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After a string of regime victories, south Qalamoun within reach

December 10, 2013 By Alex Simon AMMAN: Syrian government and […]

10 December 2013

December 10, 2013

By Alex Simon

AMMAN: Syrian government and allied forces shelled the rebel-controlled town of Yabroud on Tuesday, one day after capturing the nearby city of Nabek, in an attempt to vanquish the last rebel stronghold along a key stretch of the Damascus-Homs international highway in the Qalamoun mountain range.

“Government forces pounded the outskirts of Yabroud and the farmland outside of Nabek this morning, as the regime claimed control of Nabek after more than 10 days of bombardment and fighting,” reported the Syrian Observatory for Human Rights Tuesday.


Yabroud, a mixed Sunni Muslim and Christian town some 75 km north of Damascus, is the site where opposition fighters are believed to be holding a group of roughly a dozen nuns taken from the ancient Christian town of Maaloula last Tuesday, after the town was overrun by fighters from the al-Qaeda affiliated Jabhat a-Nusra and the Islamic State of Iraq and a-Sham (ISIS).

The nuns appeared Friday in a video broadcast by Al Jazeera, in which they insisted they had been “rescued,” not kidnapped by the rebels.

It remains to be seen how their suspected location in Yabroud could influence a regime push for the town; the Syrian government and its allied forces of Hezbollah and Iraqi Shiite militias spent two weeks besieging Nabek, encircling and then bombarding the town. They are tactics also used in Qara and Deir Attiyeh just days before.


The rebel-held town of Yabroud in October. Photo courtesy of Twitter user Al_7aleem.

Opposition activists charge that the government campaign in Nabek was marked by widespread looting and punctuated by a string of gruesome atrocities, including the slaying of seven children on Sunday 

The Iraqi Thu al-Fiqar forces “killed more than seven children in front of their families in Nabek, then sent the dead bodies in a car to Yabroud,” said Taim, a member of the FSA’s Revolutionary Command Council in Qalamoun.

The report could not be independently verified, but it along with horrific photographs of dead children have been widely circulated within opposition circles on social media, accompanied on Twitter by the Arabic hashtag “The massacre of the children of Nabek.”

“Nabek was exposed to a fourth consecutive massacre today, this one carried out by the Iraqi Thu al-Fiqar Brigade, which slaughtered seven children and sent their corpses by car to Yabroud,” reported the pro-opposition outlet Yabroud Newsbreak on Sunday.

If confirmed, the decision to send the children’s corpses to Yabroud may be viewed as a grisly warning of the battle to come. Yabroud now represents the last opposition foothold along a strategically vital stretch of the road connecting the Syrian capital with Homs and, further north, Alawite strongholds along the Mediterranean coast.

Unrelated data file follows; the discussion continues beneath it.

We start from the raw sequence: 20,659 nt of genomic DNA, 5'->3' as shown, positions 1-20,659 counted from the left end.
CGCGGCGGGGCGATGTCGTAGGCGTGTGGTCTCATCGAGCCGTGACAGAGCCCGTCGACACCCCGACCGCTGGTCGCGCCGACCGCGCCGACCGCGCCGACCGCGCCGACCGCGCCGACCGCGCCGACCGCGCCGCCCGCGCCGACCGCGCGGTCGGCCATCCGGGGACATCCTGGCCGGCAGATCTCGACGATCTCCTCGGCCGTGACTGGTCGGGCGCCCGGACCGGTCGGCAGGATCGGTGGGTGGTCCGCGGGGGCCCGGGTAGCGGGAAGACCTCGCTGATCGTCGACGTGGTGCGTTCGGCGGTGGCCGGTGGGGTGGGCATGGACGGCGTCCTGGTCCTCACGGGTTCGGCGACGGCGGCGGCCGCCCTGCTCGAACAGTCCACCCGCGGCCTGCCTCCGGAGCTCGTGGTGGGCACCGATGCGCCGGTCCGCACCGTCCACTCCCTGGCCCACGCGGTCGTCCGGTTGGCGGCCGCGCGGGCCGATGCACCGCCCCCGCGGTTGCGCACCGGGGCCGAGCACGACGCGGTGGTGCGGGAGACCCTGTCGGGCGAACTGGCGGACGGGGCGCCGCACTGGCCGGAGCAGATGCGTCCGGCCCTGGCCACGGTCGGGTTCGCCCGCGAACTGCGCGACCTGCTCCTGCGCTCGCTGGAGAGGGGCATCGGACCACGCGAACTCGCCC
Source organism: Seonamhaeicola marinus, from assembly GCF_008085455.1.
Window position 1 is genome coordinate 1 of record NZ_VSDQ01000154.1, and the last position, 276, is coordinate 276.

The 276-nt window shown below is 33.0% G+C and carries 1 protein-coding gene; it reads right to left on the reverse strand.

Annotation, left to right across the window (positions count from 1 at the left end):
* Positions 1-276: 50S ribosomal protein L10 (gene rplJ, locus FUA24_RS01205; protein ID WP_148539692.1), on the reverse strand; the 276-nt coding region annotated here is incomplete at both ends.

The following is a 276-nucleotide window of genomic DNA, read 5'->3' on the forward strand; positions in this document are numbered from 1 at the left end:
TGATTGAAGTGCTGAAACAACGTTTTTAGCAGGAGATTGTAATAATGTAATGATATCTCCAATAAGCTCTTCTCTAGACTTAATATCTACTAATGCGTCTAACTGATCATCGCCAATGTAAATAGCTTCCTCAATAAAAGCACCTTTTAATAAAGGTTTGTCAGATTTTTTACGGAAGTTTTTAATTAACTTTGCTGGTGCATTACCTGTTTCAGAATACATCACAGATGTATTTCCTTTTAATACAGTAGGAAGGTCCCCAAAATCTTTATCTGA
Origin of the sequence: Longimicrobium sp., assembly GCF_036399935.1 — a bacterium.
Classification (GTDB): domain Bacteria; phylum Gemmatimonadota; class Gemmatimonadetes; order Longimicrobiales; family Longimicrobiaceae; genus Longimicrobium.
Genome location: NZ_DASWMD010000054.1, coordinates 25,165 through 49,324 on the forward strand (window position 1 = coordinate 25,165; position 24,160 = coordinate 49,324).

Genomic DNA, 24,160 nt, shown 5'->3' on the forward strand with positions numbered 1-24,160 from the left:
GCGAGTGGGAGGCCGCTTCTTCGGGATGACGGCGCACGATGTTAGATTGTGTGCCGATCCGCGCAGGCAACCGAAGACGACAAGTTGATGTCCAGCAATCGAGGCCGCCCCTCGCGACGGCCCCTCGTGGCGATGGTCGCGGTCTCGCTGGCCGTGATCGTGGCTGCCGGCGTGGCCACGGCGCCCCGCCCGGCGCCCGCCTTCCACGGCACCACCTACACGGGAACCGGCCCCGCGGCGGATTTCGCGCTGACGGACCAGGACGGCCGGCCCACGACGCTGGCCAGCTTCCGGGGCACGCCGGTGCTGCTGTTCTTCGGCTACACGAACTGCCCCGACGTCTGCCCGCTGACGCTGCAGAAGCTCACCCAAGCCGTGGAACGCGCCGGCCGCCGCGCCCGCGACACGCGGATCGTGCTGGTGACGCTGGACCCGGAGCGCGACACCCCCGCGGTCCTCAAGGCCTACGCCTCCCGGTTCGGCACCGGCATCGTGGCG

“The highway is the regime’s one vital artery,” said Amer, a 23-year-old spokesman for the Qalamoun Media Center. 

Rebel fighters had closed down the road for more than 20 days, sparking a fuel shortage in the capital. The shutdown also threatened to impede the transportation of hundreds of tons of toxic chemicals from Damascus to the coast, where they will be loaded on to ships for destruction at sea or at commercial facilities abroad as part of a deal between the Syrian government and the Organization for the Prohibition of Chemical Weapons.

The regime’s push for the highway began roughly three weeks ago, with government and Hezbollah fighters conquering the rebel-held town of Qara—roughly 90 km north of Damascus and 25 km north of Yabroud—before pushing south along the highway through Deir Attiyeh and now Nabek.

The pro-regime al-Watan daily claimed Monday that government forces had successfully captured the highway, and that it was “expected to reopen shortly, pending military considerations.”

The loss of the highway would be a major blow for rebels, who rely on the area for key supply routes between the Damascus suburbs and Sunni towns across the border with Lebanon. Yabroud in particular has been a major opposition base for more than a year, with rebel fighters setting up makeshift munitions factories in the town. 

“Yabroud is the rebels’ main stronghold in Qalamoun,” said Amer the Qalamoun Media Center spokesman.

“If the FSA loses Yabroud, I can say that Qalamoun has slipped from our hands.”

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